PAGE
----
Perhaps you should indicate where you are getting your fantasy figures from.

                    The fact remains, though, that it’s highly unlikely that Cunliffe be able to get the overwhelming majority of the caucus behind him, except for when they have their knives out.

                    Which just points to the core of the problem – the appalling behaviour of people in our current Labour caucus. That was what caused me to decide in 2012 that I’d party vote Greens. They don’t do this kind of pathetic unprofessional shit that causes elections to be lost. They listen to their members and their voters more than they listen to the numpty fools subject to a writing deadline.

                    What happens if (as I expect), the majority of the party members and most likely the majority of the affiliates vote for Cunliffe, and then caucus votes against. Then Cunliffe wins (or maybe has a near miss).

                    For all of the carping by the Shearer camp after ascension of Shearer, I never saw the Cunliffe faction indulge in the childish sniping, leaking, and outright backbiting (think the mythical ‘coup’ in 2012) that happened for much of this last term. They just carried on with the processes of the party as it went through the constitutional review, went through the primaries after Shearer resigned, and went into the election with a barely shaken down team that still had the leaks and backbiting against them pretty much most of the way up to the last 3 months. Then whatever progress was made was washed away by the dirty politics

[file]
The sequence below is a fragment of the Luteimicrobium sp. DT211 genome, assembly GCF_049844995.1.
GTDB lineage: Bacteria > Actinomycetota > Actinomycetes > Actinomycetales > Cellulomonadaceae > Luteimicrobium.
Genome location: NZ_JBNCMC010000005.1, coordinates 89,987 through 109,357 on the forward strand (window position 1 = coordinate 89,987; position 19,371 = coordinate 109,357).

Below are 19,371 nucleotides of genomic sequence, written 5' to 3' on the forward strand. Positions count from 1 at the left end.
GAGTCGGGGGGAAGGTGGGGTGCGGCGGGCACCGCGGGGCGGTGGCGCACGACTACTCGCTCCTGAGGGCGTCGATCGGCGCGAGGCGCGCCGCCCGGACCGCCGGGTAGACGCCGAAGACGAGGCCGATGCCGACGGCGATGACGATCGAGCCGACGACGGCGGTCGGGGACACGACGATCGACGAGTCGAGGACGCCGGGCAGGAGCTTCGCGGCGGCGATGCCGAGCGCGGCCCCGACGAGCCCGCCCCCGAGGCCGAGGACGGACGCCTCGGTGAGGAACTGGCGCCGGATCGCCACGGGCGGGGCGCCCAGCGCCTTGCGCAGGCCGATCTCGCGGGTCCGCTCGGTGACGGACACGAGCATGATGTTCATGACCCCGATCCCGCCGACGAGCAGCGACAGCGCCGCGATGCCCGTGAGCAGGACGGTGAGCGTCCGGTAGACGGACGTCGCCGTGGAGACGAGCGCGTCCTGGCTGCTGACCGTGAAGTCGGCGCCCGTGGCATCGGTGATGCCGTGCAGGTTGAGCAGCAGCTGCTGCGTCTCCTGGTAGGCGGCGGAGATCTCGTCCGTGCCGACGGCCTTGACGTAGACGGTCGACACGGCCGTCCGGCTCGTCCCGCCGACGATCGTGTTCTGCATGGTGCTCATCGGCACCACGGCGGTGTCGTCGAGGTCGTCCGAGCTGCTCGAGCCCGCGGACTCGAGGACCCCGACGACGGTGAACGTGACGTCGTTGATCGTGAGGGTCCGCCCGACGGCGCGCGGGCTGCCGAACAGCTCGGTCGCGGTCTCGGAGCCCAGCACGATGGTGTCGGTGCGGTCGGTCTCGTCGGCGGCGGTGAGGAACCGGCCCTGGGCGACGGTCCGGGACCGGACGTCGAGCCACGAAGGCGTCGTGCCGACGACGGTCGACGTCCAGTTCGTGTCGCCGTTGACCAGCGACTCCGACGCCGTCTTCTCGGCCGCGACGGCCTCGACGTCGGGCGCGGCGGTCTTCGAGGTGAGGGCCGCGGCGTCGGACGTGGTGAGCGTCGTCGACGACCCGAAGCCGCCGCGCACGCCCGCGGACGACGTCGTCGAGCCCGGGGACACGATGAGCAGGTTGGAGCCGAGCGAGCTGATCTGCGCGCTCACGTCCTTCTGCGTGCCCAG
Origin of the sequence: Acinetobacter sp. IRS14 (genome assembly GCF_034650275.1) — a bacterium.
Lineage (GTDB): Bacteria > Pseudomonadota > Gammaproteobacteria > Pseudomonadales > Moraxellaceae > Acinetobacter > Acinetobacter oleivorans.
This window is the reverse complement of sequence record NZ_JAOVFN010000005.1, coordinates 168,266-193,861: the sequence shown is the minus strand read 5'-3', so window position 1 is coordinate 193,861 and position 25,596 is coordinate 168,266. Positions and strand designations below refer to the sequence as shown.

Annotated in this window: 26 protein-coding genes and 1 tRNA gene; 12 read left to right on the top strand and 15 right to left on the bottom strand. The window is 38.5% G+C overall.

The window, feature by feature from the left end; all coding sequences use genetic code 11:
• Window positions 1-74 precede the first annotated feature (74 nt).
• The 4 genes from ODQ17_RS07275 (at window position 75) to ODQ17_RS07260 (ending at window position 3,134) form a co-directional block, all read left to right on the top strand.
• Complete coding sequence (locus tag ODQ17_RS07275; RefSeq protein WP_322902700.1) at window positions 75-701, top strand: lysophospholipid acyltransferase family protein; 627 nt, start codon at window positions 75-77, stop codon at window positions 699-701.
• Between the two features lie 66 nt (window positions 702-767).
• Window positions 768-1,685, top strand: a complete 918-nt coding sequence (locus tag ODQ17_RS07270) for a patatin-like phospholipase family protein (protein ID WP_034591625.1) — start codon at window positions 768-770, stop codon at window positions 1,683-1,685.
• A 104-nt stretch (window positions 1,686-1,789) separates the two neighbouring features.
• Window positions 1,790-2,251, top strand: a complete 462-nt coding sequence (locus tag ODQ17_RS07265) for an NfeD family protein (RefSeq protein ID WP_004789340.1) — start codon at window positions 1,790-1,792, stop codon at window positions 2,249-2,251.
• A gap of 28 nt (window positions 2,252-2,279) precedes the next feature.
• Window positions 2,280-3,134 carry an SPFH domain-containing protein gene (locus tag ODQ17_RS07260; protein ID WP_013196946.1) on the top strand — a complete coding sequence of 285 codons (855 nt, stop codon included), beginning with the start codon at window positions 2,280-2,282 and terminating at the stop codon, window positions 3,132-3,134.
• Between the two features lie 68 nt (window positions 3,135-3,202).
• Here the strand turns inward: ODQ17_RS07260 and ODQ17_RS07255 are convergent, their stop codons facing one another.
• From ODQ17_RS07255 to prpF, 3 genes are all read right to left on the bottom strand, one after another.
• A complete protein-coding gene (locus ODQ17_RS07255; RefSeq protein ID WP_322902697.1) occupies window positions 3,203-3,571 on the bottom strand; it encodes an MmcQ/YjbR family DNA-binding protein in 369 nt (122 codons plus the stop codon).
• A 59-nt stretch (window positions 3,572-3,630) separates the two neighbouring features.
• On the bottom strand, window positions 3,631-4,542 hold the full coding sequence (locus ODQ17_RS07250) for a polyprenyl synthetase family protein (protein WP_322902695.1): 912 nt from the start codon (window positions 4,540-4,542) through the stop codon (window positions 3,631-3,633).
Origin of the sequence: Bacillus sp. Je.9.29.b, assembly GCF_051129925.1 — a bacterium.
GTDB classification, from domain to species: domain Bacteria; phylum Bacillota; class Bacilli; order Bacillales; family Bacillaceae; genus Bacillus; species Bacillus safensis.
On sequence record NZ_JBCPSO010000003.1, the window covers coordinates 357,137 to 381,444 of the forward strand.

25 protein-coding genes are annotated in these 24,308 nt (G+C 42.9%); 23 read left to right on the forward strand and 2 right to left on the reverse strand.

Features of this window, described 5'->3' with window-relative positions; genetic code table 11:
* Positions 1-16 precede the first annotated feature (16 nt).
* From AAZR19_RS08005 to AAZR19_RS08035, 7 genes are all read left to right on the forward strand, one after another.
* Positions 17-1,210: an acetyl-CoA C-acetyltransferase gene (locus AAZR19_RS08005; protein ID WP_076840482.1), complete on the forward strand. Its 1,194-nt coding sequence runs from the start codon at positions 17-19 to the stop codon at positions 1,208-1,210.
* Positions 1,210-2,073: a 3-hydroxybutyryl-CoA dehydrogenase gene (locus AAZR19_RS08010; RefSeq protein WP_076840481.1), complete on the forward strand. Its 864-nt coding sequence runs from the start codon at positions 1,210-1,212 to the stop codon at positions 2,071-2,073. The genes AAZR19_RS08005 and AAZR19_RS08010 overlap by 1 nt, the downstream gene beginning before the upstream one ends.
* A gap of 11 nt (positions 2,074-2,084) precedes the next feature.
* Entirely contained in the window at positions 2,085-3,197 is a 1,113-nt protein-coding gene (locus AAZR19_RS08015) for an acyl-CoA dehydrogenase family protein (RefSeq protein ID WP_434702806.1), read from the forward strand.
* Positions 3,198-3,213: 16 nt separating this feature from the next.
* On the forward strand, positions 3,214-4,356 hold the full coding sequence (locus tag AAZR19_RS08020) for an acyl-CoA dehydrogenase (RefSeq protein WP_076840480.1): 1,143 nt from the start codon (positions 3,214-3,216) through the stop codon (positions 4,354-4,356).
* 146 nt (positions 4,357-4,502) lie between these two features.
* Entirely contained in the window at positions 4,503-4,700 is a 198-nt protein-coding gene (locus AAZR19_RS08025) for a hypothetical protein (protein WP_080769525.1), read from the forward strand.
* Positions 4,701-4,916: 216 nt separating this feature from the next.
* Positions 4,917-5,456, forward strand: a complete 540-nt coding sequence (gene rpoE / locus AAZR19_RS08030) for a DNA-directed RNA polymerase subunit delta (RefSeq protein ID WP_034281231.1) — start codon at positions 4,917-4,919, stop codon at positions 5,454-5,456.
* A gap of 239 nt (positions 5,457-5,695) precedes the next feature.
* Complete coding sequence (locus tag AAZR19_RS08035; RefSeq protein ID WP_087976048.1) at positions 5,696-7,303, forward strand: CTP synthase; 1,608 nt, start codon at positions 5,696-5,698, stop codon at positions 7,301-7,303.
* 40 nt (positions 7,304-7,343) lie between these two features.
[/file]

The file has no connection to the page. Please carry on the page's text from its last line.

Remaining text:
For some strange reason I think that the annoying arsehole MPs who did that effective bit of sabotage aren’t going to take another loss lightly. However I can’t see any good reason to reward them for their obdurate stupidity. I abhor short-term thinkers like these maniacs who are willing to destroy a political party for their own selfish careers.